Clear Impact Gun: 38 Special Wadcutter

However, the .357 Magnum does not have this problem. If you hit someone in the middle with a .357 Magnum, your hollow point will expand and the culprit will likely go down. The supersonic speed of the .357 almost guarantees expansion in hollow points. However, this speed has a drawback. . .

We should consider the recoil of a firearm in the same way as velocity. Every force creates an equal and opposite force, and bullets are no exception. So in the case of a .357, your increased velocity comes from a much larger explosion (go to the range and fire both and you'll see), resulting in more recoil on the person firing the gun (there's a brief physics lesson you probably didn't expect) and a bright fireball that could temporarily blind you. The bang, for lack of a better word, will be much louder (in fact, .357s will cause permanent hearing damage if fired indoors without hearing protection).

That being said, no matter how skilled you are as a marksman, recoil when firing a cartridge will have some impact on your aim. Anyone with experience shooting pistols can attest to how much more difficult it is to maintain accuracy with a pistol compared to a rifle, even in calm conditions, and more recoil from more powerful ammunition than necessary doesn't help (remember to remember modesty again .38 watt cutter). This is especially relevant if you are a smaller or less physically strong person (or have members of your household who fit into these categories who may also need to use the firearm) - recoil is definitely something to consider.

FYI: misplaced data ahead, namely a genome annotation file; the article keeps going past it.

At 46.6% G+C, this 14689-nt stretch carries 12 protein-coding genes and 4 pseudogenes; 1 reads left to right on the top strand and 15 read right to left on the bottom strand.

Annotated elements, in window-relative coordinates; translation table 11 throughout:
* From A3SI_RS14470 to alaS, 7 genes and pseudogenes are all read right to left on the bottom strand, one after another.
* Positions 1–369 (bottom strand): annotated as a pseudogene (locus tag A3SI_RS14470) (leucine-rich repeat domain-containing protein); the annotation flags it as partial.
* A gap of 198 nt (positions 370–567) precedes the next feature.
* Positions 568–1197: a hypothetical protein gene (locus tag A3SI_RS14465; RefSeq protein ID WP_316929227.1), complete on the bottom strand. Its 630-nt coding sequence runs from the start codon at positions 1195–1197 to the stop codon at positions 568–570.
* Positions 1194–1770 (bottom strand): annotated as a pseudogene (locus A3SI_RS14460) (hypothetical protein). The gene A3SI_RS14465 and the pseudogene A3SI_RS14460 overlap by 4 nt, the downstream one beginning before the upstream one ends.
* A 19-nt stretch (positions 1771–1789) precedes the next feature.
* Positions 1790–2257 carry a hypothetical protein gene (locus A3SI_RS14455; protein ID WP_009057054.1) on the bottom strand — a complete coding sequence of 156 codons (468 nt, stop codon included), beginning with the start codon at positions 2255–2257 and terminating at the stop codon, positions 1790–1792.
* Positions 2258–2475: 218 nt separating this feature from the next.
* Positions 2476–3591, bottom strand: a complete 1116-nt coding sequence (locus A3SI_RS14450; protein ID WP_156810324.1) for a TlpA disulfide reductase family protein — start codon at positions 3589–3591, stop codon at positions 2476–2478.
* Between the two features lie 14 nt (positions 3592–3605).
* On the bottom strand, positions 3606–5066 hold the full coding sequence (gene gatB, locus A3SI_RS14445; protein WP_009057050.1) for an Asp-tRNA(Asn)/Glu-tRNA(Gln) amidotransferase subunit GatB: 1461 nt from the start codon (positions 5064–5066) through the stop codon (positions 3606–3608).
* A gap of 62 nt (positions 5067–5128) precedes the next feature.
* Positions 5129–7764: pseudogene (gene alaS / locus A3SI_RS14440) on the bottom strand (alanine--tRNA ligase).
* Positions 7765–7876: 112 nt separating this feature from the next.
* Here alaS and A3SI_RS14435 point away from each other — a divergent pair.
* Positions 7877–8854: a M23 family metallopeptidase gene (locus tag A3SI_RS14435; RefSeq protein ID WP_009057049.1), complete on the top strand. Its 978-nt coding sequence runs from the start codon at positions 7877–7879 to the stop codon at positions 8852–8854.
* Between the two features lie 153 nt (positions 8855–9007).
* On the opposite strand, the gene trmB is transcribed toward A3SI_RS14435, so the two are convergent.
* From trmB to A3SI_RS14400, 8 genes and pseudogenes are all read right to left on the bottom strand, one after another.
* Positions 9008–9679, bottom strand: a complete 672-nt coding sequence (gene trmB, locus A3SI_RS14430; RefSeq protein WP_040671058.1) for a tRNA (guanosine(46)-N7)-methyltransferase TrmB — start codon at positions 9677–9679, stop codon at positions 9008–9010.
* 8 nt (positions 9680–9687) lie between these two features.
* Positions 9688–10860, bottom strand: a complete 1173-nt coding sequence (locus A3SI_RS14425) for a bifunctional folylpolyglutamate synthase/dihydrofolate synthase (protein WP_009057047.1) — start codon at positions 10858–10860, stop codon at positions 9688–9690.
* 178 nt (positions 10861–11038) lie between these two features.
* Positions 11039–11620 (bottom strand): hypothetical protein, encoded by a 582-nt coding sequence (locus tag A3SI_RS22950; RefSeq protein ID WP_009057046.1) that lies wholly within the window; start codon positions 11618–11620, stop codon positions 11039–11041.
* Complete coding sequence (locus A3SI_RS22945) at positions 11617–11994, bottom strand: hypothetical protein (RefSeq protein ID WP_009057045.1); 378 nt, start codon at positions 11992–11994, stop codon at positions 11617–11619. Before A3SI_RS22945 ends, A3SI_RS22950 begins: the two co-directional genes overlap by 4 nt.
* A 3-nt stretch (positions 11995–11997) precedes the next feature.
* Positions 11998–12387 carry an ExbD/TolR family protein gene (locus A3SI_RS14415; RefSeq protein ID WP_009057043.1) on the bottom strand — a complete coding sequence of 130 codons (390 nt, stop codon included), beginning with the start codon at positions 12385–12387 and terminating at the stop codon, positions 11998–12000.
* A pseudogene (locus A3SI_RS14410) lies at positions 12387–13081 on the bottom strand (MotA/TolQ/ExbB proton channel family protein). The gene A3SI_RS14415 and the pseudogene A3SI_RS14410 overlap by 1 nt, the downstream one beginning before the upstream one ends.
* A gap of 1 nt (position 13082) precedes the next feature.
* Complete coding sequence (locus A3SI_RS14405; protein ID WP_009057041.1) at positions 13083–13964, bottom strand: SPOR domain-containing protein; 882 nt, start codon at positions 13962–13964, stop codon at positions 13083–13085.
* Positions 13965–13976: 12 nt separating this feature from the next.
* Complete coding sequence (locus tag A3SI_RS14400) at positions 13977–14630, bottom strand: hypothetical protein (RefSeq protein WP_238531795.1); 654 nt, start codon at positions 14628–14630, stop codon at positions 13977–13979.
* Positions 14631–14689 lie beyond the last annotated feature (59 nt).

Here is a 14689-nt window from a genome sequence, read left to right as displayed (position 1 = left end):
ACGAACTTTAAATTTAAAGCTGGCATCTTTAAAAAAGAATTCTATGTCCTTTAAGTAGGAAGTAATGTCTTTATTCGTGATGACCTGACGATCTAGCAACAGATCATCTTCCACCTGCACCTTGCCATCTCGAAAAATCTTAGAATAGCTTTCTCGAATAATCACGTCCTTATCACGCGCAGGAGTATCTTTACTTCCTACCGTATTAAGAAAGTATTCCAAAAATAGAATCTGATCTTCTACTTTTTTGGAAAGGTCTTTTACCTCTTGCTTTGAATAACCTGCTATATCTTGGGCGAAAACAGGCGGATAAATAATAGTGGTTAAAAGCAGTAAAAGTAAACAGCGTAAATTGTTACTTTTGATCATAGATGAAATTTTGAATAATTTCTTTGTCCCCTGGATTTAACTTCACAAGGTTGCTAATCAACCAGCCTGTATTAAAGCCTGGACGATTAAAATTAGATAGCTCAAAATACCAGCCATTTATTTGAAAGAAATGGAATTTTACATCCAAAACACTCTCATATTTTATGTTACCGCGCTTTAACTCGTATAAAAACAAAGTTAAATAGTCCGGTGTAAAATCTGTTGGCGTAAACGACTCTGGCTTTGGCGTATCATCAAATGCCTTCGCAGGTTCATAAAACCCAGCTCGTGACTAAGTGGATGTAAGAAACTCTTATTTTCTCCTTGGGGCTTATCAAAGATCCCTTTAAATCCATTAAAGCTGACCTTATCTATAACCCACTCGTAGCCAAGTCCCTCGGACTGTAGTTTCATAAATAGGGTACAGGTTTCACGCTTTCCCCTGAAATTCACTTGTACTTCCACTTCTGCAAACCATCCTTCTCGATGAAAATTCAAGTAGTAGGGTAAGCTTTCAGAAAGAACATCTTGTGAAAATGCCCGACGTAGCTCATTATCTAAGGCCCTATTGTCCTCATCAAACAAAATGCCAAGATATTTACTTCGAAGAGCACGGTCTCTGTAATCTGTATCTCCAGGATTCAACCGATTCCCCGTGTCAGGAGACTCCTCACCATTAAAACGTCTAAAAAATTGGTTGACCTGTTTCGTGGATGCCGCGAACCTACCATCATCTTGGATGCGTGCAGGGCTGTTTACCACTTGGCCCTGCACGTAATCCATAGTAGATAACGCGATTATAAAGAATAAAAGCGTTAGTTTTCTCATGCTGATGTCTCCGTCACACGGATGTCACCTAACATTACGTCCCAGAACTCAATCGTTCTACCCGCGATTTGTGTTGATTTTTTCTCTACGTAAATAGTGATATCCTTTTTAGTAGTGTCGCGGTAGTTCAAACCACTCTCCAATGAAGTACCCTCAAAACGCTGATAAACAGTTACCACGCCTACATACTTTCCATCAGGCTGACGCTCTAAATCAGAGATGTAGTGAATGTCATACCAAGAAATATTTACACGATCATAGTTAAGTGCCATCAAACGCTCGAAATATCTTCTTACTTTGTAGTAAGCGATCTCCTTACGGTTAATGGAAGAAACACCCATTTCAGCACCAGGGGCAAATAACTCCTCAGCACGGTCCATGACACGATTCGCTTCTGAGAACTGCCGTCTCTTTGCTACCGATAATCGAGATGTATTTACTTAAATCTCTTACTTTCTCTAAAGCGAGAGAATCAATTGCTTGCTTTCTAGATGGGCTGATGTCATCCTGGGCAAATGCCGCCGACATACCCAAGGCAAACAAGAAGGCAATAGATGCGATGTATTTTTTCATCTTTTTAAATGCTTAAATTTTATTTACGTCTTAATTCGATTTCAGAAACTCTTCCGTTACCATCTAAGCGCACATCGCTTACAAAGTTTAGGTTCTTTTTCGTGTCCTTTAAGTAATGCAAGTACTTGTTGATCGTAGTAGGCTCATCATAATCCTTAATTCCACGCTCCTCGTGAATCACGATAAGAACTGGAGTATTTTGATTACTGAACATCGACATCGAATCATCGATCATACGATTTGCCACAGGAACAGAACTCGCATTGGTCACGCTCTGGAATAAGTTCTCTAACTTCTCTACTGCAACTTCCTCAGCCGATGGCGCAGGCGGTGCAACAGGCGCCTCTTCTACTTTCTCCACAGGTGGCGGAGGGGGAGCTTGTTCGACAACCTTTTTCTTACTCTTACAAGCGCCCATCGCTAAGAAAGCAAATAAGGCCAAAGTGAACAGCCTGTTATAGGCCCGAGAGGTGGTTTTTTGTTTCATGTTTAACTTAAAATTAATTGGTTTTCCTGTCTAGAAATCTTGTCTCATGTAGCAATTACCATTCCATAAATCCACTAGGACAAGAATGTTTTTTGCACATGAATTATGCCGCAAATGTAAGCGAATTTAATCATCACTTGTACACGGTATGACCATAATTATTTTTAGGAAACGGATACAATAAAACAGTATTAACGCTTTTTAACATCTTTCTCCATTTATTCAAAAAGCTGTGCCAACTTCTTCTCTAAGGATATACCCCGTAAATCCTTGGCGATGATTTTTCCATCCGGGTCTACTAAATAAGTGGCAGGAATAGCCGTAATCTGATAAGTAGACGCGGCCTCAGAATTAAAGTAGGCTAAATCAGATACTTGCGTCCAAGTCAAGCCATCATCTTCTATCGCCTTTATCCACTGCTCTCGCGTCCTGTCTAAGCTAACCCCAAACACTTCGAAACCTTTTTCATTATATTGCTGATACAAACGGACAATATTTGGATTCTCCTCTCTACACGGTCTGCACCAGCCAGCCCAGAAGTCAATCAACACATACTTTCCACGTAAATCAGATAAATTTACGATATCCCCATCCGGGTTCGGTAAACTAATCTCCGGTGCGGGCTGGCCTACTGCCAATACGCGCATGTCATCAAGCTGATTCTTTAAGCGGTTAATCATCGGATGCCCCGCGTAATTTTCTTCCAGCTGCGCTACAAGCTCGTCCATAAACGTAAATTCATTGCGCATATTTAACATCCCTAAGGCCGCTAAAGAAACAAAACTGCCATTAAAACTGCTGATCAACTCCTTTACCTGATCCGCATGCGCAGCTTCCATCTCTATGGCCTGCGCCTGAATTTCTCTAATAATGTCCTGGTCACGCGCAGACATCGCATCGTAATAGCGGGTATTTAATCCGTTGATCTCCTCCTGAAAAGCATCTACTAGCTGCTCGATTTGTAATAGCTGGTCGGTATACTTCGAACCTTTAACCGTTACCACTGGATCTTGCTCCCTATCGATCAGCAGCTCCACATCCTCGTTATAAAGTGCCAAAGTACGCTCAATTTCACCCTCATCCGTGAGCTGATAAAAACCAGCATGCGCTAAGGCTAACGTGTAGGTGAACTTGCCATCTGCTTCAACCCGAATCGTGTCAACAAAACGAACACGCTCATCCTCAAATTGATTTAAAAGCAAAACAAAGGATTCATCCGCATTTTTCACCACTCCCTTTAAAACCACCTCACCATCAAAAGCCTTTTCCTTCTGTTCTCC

The final consideration is ammo availability. This is another case where we see a noticeable difference between .357 and .38 Specials. In general, .38 Specials are much cheaper and easier to get than .357s, and pistols that use .38 Specials tend to be cheaper as well, other things being equal (for example, the price of a .38 ruger specialLCRagainst a .357 Magnum Ruger LCR).